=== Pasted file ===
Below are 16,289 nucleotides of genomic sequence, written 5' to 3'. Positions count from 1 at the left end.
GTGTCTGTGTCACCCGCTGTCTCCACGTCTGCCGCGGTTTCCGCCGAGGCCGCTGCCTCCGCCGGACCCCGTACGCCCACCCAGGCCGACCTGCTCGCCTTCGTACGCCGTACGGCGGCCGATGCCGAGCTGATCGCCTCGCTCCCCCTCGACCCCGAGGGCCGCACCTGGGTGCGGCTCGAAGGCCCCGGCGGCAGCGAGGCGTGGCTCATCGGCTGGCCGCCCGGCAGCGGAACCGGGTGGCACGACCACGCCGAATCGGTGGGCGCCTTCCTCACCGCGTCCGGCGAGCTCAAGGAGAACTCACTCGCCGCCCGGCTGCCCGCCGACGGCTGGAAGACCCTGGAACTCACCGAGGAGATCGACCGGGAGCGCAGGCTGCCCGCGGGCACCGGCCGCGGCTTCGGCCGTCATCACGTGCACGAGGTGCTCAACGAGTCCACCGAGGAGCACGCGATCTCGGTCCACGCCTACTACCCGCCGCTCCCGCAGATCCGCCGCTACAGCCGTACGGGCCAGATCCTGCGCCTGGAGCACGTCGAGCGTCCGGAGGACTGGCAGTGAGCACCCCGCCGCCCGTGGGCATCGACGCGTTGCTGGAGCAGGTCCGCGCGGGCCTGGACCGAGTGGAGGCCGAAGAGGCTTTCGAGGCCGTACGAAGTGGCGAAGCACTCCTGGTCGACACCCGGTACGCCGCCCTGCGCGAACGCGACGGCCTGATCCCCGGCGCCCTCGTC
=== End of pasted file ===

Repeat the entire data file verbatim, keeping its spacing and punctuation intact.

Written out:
Below are 16,289 nucleotides of genomic sequence, written 5' to 3'. Positions count from 1 at the left end.
GTGTCTGTGTCACCCGCTGTCTCCACGTCTGCCGCGGTTTCCGCCGAGGCCGCTGCCTCCGCCGGACCCCGTACGCCCACCCAGGCCGACCTGCTCGCCTTCGTACGCCGTACGGCGGCCGATGCCGAGCTGATCGCCTCGCTCCCCCTCGACCCCGAGGGCCGCACCTGGGTGCGGCTCGAAGGCCCCGGCGGCAGCGAGGCGTGGCTCATCGGCTGGCCGCCCGGCAGCGGAACCGGGTGGCACGACCACGCCGAATCGGTGGGCGCCTTCCTCACCGCGTCCGGCGAGCTCAAGGAGAACTCACTCGCCGCCCGGCTGCCCGCCGACGGCTGGAAGACCCTGGAACTCACCGAGGAGATCGACCGGGAGCGCAGGCTGCCCGCGGGCACCGGCCGCGGCTTCGGCCGTCATCACGTGCACGAGGTGCTCAACGAGTCCACCGAGGAGCACGCGATCTCGGTCCACGCCTACTACCCGCCGCTCCCGCAGATCCGCCGCTACAGCCGTACGGGCCAGATCCTGCGCCTGGAGCACGTCGAGCGTCCGGAGGACTGGCAGTGAGCACCCCGCCGCCCGTGGGCATCGACGCGTTGCTGGAGCAGGTCCGCGCGGGCCTGGACCGAGTGGAGGCCGAAGAGGCTTTCGAGGCCGTACGAAGTGGCGAAGCACTCCTGGTCGACACCCGGTACGCCGCCCTGCGCGAACGCGACGGCCTGATCCCCGGCGCCCTCGTC